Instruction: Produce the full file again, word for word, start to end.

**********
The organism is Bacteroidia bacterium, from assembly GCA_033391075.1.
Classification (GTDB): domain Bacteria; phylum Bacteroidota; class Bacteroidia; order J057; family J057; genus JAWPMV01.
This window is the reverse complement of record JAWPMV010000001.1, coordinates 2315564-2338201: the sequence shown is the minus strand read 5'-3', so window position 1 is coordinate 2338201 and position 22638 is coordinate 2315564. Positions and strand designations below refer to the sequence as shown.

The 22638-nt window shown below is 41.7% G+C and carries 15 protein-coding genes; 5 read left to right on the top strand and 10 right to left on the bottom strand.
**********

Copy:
The organism is Bacteroidia bacterium, from assembly GCA_033391075.1.
Classification (GTDB): domain Bacteria; phylum Bacteroidota; class Bacteroidia; order J057; family J057; genus JAWPMV01.
This window is the reverse complement of record JAWPMV010000001.1, coordinates 2315564-2338201: the sequence shown is the minus strand read 5'-3', so window position 1 is coordinate 2338201 and position 22638 is coordinate 2315564. Positions and strand designations below refer to the sequence as shown.

The 22638-nt window shown below is 41.7% G+C and carries 15 protein-coding genes; 5 read left to right on the top strand and 10 right to left on the bottom strand.